Ben Boettger/Peninsula Clarion Green material containing seed, moisture, and cotton fiber lies in the former construction area alongside Bridge Access Road on Tuesday April 28 in Kenai.

Ben Boettger/Peninsula Clarion Green material containing seed, moisture, and cotton fiber lies in the former construction area alongside Bridge Access Road on Tuesday April 28 in Kenai.

Enstar completes construction north of Kenai River along Bridge Access Road

Drivers on Kenai’s Bridge Access Road may have noticed that the construction equipment, workers, and orange signs that previously occupied the road’s east side have been replaced with a greenish material covering the ground.

According to an email from communications manager Lindsay Hobson of Enstar Natural Gas Company, which began laying a pipeline along Bridge Access Road in February, the portion of the pipeline along Bridge Access Road north of the Kenai River has been completed.

The approximately four-mile long pipeline will connect Enstar’s existing pipeline with the Cook Inlet Natural Gas Storage Alaska facility. The pipeline includes a completed 3000 foot section that passes below the Kenai River, which Enstar began drilling in late March.

Approximately 7000 feet of the pipeline still have to be constructed and laid in the ground, including 2000 feet along Bridge Access Road south of the Kenai River and 5,000 feet along Kalifornsky Beach Road, Hobson wrote.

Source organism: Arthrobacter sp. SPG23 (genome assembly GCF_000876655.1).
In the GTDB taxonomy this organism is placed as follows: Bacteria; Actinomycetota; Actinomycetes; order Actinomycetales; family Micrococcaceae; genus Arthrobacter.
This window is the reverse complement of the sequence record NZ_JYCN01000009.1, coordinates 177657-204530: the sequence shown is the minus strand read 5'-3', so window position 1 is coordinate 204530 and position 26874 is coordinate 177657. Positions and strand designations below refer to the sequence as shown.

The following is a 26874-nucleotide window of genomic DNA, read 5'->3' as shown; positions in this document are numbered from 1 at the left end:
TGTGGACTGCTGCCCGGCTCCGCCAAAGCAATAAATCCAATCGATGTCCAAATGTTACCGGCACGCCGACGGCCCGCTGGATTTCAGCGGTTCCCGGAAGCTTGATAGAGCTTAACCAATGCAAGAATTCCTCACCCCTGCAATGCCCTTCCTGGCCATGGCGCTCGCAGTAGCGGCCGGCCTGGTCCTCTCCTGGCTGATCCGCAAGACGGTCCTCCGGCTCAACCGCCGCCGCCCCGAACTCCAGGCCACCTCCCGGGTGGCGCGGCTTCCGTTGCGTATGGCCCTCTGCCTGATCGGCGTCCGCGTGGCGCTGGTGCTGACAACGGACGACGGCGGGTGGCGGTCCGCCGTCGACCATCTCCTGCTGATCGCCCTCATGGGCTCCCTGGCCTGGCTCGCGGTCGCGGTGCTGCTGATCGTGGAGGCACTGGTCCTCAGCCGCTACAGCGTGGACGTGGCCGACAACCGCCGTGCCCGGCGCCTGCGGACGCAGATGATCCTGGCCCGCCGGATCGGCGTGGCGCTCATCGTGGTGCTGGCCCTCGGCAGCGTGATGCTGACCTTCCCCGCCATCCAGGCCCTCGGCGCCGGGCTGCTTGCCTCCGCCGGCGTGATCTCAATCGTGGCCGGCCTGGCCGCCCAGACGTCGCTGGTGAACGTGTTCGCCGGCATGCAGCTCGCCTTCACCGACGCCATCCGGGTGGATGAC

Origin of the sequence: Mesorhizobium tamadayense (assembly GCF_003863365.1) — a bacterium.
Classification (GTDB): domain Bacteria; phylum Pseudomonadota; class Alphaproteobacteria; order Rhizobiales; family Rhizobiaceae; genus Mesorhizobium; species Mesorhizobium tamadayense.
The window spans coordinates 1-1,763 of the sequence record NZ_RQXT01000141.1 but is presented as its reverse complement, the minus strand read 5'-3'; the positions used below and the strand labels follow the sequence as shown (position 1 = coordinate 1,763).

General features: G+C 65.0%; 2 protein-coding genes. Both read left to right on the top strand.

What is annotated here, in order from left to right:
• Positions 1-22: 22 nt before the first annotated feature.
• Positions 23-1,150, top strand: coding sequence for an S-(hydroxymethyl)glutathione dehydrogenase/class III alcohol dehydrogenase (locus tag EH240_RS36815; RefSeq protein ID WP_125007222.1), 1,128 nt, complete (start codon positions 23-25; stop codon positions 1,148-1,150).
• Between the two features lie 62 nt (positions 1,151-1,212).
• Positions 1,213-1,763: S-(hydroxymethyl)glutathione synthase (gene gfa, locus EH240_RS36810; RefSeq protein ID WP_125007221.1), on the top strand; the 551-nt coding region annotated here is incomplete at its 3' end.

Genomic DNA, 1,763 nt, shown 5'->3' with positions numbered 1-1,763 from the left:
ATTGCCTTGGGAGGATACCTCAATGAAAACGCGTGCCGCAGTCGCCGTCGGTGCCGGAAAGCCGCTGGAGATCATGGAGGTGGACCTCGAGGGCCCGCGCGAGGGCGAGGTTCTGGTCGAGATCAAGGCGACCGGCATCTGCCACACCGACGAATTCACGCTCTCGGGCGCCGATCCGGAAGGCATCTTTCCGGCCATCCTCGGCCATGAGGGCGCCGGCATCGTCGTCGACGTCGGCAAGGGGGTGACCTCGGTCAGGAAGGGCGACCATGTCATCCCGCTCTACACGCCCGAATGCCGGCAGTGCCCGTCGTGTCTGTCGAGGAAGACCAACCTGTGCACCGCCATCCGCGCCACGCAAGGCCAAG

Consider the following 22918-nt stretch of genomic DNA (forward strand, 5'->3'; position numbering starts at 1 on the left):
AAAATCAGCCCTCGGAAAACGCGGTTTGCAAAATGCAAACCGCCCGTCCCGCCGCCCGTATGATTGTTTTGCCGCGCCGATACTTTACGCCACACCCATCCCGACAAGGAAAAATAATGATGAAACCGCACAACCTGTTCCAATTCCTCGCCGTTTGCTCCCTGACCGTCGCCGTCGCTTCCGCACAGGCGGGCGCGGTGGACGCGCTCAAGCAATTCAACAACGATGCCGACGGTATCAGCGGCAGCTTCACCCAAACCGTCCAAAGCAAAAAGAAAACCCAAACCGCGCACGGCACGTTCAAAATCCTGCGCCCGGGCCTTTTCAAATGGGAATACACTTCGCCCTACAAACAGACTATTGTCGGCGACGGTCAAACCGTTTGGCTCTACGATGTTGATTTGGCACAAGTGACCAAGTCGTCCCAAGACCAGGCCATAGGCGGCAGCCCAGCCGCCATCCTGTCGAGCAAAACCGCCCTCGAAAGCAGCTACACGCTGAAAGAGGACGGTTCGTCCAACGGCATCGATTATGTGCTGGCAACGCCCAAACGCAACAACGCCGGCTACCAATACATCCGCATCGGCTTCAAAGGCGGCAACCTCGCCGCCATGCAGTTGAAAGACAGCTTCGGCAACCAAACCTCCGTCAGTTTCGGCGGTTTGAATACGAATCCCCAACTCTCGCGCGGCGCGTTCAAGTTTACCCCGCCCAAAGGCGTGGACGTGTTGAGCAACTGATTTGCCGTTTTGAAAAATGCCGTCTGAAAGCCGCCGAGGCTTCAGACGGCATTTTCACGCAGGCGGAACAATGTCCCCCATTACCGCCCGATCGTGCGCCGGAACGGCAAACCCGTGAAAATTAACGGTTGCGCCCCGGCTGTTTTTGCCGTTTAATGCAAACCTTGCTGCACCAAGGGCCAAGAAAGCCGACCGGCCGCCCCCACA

When construction is complete, the project site will be inspected by the Army Corps of Engineers, which issued one of the 22 permits required for the pipeline. Hobson wrote that the Corps will look at whether the ground has been restored to its original elevation and whether the site has been adequately revegetated.

Hobson wrote that the green material, which now covers the ground where Enstar previously dug trenches and moved construction machinery over a temporary road of wooden pallets, is called tackifier. Enstar is revegetating the area with a process called hydroseeding, in which seed, fertilizer, mulch, and water are applied to the land in a single mixture of material. Hobson wrote that the seed-containing tackifier spread over the ground alongside Bridge Access Road is made of cotton fiber that holds moisture and helps ensure even spreading of seed.

Reach Ben Boettger at ben.boettger@peninsulaclarion.com

Ben Boettger/Peninsula Clarion Green material containing seed, moisture, and cotton fiber lies in the former construction area alongside Bridge Access Road on Tuesday April 28 in Kenai.

Ben Boettger/Peninsula Clarion Green material containing seed, moisture, and cotton fiber lies in the former construction area alongside Bridge Access Road on Tuesday April 28 in Kenai.

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